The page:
4. We Push. “College is only 4 years away, what do you think you will major in?”  Are you kidding me?  When I was the Director Of Orientation at my college we told incoming Freshman that most students don’t know  their careers until they are 24 years old.  And most will change their careers at least once in their adulthood.   We pigeon-hole kids to identify their strengths and decide what their career path will be far to early.  Whatever happened to learning about history because history matters or reading a novel because it has something to say about society, or understanding science because we want to understand how the world works, or learning math so that we can understand our economy?  We have got to slow our kids down and let them enjoy learning, let them become thinkers before they become doers, let them explore and wonder and create without pushing them down a career path.

5.  There in An UnWelcome Guest in the House.  It’s the phone.  Our phones are attached to us like a third hand and our kids are addicted to thDX0G2ZZDthem.  They communicate with each other more through the phone then in person. They lack communication skills, conflict resolution skills, and overall manners because they can’t avoid checking to see if something has been “liked” or not. I know I sound old here, but I think as parents we have to manage our kid’s reliance on cell phones and social media.  It’s addicting and it’s a great way to avoid being in the real world.  Kids are not able to establish boundaries.  Parents have to help formulate them.

6.  We Have forgotten to Teach Our Children to Pray.  What Higher Power do kids have to rely on when life sucks?  Maybe it’s because we don’t go there enough ourselves, or maybe it’s because we don’t share our own prayer life openly with others, because we feel it’s private, but I think we need to remind our kids that God is at the table, in the classroom, on the field,  and in our conversations.   Kid’s need to know in a very real way that God is With Them.  The only way they can know this is if this is modeled for them, and not by just going to church or hoping they get it in Sunday School. We have to talk about our own prayer life. We have to tell them know we are praying for them, that we prayed for them during the day and we have to remind them to pray for others.  The Practice of Prayer has to come from the family.  It’s a practice.  We can’t wait for the bad news to come and then think, “Oh, maybe we should give God a call.”  No, the practice of  prayer should be as disciplined of a practice as checking homework.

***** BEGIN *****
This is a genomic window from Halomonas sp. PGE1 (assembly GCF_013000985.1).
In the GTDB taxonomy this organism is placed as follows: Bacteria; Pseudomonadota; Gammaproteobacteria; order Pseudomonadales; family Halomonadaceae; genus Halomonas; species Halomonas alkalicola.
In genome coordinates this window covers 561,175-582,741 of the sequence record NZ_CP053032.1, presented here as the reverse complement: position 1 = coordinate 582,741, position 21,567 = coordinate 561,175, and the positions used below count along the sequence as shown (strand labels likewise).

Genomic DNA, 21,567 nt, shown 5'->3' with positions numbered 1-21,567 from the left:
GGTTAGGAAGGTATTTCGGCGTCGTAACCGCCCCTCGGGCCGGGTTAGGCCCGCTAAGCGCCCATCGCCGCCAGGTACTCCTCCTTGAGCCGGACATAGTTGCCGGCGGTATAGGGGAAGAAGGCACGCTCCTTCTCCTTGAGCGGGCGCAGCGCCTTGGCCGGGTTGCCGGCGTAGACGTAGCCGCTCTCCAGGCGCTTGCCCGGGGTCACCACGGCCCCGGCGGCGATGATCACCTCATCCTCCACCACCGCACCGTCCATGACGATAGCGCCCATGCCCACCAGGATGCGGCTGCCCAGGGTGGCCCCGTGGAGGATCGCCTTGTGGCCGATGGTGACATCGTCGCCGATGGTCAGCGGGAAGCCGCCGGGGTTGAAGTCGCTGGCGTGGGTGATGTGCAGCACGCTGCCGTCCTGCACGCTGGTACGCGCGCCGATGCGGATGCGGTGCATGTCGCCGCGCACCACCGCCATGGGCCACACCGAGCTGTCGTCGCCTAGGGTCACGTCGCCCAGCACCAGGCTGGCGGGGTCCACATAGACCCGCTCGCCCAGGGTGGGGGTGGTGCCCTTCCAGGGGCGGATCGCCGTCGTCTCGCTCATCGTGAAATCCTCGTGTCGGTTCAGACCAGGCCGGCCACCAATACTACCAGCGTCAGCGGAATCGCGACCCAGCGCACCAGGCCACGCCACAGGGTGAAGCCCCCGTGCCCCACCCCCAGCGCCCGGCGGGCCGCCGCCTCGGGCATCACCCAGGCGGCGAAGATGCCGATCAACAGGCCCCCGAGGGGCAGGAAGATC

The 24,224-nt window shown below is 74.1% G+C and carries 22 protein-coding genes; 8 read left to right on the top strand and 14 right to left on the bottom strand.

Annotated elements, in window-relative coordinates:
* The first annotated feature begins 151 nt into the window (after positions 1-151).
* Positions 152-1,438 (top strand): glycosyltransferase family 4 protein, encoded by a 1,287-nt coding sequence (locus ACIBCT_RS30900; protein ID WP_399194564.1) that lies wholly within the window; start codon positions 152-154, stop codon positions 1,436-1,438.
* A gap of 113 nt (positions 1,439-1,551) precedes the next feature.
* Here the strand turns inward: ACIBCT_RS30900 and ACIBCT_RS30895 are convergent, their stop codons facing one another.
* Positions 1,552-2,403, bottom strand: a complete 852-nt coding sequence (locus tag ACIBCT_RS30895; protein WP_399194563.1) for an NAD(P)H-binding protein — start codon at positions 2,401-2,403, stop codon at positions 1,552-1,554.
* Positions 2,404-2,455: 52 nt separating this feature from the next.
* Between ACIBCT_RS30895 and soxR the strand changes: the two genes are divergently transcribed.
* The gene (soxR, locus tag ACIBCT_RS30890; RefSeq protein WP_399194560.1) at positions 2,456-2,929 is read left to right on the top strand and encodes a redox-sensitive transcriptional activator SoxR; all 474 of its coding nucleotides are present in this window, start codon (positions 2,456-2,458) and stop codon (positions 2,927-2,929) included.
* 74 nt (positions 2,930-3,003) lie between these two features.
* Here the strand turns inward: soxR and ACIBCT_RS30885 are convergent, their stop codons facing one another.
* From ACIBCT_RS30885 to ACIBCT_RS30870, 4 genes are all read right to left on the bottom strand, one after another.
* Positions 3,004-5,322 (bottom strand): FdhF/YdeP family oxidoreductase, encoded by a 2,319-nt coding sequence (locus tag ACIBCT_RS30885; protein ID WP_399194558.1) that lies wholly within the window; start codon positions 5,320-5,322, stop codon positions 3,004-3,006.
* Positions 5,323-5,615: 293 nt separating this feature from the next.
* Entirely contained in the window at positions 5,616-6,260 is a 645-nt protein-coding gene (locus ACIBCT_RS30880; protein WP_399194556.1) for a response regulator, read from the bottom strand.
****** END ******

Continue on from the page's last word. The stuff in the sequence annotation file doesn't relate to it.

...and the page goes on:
I humbly submit these as observations from my context.  Perhaps you see it differently and maybe you see something else, but I do think our kids are hurting and we need to be in conversation about what we need to change so that every child knows they are worthy and loved just as they are.





Church Officer Retreat: Part 2

This is a church officer retreat we put together for our three leadership boards: Elders, Deacons and Trustees.  The first day was for all of the groups and the second day was just for the session.  The objective of the retreat was to evaluate  how we were progressing on our thematic goal we established 8 months prior.  (See Church Officer Retreat in this blog)

We wanted to see if we had actually been faithful to that goal, if we had seen any changes in behavior or practice and finally determine if that goal should still be the same going forward.

Here is what we did.


Dinner and Fellowship

Opening prayer

Put leaders in four groups of six or eight, making sure officers are equally represented at every table.  Hand out scripture readings telling of the story of the disciples being sent out to do ministry in the Book of Acts.